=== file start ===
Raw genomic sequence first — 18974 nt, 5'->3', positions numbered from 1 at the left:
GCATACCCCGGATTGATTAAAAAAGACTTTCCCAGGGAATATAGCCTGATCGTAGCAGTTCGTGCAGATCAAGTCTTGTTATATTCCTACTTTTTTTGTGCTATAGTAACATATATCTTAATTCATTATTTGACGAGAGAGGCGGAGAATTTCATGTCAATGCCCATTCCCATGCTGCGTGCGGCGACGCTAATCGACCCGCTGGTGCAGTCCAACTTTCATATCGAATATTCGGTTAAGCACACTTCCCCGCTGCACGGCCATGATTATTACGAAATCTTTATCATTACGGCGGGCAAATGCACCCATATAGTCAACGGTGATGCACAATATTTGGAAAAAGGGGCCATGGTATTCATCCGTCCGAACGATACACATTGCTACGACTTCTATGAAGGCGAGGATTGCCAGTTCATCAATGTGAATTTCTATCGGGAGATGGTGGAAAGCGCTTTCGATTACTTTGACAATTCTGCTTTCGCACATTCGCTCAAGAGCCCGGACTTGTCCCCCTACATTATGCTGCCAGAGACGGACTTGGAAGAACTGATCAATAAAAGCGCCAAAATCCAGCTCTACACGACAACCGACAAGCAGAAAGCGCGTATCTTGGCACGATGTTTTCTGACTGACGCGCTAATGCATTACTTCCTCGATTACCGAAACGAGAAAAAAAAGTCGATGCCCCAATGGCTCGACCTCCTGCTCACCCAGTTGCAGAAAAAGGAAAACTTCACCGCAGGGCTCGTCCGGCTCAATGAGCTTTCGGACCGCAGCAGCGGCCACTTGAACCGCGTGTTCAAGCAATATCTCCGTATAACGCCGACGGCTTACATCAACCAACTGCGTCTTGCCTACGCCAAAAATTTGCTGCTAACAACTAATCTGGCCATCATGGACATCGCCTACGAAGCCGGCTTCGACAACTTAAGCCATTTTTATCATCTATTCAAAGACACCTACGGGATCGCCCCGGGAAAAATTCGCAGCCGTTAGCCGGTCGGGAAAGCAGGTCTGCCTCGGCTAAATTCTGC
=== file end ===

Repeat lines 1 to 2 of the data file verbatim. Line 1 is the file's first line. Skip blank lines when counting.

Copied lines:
Raw genomic sequence first — 18974 nt, 5'->3', positions numbered from 1 at the left:
GCATACCCCGGATTGATTAAAAAAGACTTTCCCAGGGAATATAGCCTGATCGTAGCAGTTCGTGCAGATCAAGTCTTGTTATATTCCTACTTTTTTTGTGCTATAGTAACATATATCTTAATTCATTATTTGACGAGAGAGGCGGAGAATTTCATGTCAATGCCCATTCCCATGCTGCGTGCGGCGACGCTAATCGACCCGCTGGTGCAGTCCAACTTTCATATCGAATATTCGGTTAAGCACACTTCCCCGCTGCACGGCCATGATTATTACGAAATCTTTATCATTACGGCGGGCAAATGCACCCATATAGTCAACGGTGATGCACAATATTTGGAAAAAGGGGCCATGGTATTCATCCGTCCGAACGATACACATTGCTACGACTTCTATGAAGGCGAGGATTGCCAGTTCATCAATGTGAATTTCTATCGGGAGATGGTGGAAAGCGCTTTCGATTACTTTGACAATTCTGCTTTCGCACATTCGCTCAAGAGCCCGGACTTGTCCCCCTACATTATGCTGCCAGAGACGGACTTGGAAGAACTGATCAATAAAAGCGCCAAAATCCAGCTCTACACGACAACCGACAAGCAGAAAGCGCGTATCTTGGCACGATGTTTTCTGACTGACGCGCTAATGCATTACTTCCTCGATTACCGAAACGAGAAAAAAAAGTCGATGCCCCAATGGCTCGACCTCCTGCTCACCCAGTTGCAGAAAAAGGAAAACTTCACCGCAGGGCTCGTCCGGCTCAATGAGCTTTCGGACCGCAGCAGCGGCCACTTGAACCGCGTGTTCAAGCAATATCTCCGTATAACGCCGACGGCTTACATCAACCAACTGCGTCTTGCCTACGCCAAAAATTTGCTGCTAACAACTAATCTGGCCATCATGGACATCGCCTACGAAGCCGGCTTCGACAACTTAAGCCATTTTTATCATCTATTCAAAGACACCTACGGGATCGCCCCGGGAAAAATTCGCAGCCGTTAGCCGGTCGGGAAAGCAGGTCTGCCTCGGCTAAATTCTGC